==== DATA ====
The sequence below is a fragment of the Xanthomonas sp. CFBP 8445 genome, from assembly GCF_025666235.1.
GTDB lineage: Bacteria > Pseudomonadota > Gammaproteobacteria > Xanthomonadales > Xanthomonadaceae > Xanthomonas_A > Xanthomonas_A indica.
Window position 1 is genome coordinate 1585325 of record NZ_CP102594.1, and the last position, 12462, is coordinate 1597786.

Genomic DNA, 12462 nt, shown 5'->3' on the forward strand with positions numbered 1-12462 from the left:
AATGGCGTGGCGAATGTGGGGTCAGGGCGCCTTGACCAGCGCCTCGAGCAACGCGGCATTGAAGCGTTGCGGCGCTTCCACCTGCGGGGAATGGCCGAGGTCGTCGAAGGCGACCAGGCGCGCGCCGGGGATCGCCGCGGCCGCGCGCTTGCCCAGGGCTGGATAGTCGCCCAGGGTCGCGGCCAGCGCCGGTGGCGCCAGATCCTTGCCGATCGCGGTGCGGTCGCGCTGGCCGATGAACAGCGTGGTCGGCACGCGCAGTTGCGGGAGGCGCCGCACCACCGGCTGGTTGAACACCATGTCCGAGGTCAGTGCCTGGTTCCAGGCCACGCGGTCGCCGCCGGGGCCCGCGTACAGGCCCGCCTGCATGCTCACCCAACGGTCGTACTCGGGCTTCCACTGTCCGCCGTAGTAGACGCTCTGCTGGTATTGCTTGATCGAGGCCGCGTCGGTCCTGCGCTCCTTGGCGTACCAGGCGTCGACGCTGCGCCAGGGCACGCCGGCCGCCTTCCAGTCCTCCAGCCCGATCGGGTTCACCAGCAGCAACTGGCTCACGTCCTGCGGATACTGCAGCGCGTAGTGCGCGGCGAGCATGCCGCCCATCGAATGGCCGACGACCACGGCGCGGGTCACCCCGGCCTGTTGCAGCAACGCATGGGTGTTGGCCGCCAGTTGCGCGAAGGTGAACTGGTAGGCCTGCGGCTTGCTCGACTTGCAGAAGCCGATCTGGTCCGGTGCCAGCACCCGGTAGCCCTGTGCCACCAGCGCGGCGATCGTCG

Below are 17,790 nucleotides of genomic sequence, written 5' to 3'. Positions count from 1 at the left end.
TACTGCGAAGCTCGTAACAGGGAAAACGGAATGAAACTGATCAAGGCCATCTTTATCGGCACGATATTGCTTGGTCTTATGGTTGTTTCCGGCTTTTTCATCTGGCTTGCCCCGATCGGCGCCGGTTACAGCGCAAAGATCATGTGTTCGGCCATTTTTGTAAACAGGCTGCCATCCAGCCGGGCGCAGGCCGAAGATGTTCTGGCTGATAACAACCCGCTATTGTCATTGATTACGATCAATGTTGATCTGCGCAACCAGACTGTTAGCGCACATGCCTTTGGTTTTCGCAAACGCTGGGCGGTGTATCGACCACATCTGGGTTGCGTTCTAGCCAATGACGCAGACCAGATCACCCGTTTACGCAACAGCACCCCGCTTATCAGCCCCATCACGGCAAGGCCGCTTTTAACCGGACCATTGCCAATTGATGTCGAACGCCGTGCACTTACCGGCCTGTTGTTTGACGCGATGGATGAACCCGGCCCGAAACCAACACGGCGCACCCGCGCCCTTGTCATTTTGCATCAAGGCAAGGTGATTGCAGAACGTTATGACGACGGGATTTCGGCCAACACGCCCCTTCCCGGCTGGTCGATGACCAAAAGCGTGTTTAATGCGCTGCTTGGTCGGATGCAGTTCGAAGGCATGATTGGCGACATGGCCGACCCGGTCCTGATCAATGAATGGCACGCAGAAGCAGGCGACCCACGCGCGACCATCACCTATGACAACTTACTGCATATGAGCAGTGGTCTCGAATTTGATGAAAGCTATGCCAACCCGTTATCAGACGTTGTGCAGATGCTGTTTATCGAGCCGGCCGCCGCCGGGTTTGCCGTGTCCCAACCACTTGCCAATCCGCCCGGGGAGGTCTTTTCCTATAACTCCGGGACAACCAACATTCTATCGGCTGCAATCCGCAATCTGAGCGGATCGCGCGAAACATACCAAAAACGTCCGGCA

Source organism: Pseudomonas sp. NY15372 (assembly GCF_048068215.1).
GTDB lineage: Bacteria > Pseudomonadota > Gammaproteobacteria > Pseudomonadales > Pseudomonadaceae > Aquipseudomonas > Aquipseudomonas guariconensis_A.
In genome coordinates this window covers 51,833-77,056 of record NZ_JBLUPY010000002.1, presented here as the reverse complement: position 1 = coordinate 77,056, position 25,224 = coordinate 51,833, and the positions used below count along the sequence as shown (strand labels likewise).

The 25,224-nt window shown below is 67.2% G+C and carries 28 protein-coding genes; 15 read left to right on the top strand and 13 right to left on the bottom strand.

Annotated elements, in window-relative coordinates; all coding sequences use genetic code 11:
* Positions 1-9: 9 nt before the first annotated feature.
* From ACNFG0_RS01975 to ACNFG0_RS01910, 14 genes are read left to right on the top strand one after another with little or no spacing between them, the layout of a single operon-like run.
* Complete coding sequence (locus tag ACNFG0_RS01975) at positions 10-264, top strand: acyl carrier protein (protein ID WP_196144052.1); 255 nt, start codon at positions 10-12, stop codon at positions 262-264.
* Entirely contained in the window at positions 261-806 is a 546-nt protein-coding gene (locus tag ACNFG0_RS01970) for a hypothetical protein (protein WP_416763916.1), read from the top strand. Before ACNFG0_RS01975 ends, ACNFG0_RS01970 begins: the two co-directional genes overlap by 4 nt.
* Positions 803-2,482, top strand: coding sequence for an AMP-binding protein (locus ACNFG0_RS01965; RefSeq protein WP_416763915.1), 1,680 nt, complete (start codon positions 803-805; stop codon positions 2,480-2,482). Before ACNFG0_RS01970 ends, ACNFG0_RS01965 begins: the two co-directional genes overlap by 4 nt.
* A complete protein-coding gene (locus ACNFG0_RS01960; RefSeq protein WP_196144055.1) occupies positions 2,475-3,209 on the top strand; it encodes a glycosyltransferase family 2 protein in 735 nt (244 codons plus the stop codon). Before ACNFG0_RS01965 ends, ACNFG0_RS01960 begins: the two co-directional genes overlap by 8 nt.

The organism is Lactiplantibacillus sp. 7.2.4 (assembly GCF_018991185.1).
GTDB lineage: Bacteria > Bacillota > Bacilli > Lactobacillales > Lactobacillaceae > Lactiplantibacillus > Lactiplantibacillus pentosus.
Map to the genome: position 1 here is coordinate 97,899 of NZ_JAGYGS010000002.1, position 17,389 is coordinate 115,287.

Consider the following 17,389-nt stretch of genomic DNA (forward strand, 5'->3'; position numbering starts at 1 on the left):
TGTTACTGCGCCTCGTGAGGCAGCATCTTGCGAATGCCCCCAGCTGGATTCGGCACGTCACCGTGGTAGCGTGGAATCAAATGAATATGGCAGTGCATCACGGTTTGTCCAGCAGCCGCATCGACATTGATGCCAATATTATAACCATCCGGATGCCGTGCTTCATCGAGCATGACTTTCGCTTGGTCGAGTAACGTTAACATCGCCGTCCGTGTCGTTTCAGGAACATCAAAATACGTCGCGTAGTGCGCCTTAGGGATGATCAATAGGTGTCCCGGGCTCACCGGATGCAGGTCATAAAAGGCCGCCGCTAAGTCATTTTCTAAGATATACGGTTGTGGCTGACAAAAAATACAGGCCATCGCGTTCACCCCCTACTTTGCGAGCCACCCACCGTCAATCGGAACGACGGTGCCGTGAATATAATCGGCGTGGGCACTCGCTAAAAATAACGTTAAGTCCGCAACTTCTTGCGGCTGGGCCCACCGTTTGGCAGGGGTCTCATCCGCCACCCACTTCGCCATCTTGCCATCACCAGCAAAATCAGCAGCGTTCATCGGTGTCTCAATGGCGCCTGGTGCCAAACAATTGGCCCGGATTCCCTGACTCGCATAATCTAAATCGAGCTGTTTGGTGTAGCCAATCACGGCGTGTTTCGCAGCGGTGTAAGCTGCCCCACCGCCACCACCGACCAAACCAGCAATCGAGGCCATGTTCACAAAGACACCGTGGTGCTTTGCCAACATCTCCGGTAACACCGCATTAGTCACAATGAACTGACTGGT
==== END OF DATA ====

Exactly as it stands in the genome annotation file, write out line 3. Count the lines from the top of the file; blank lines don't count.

Window position 1 is genome coordinate 1585325 of record NZ_CP102594.1, and the last position, 12462, is coordinate 1597786.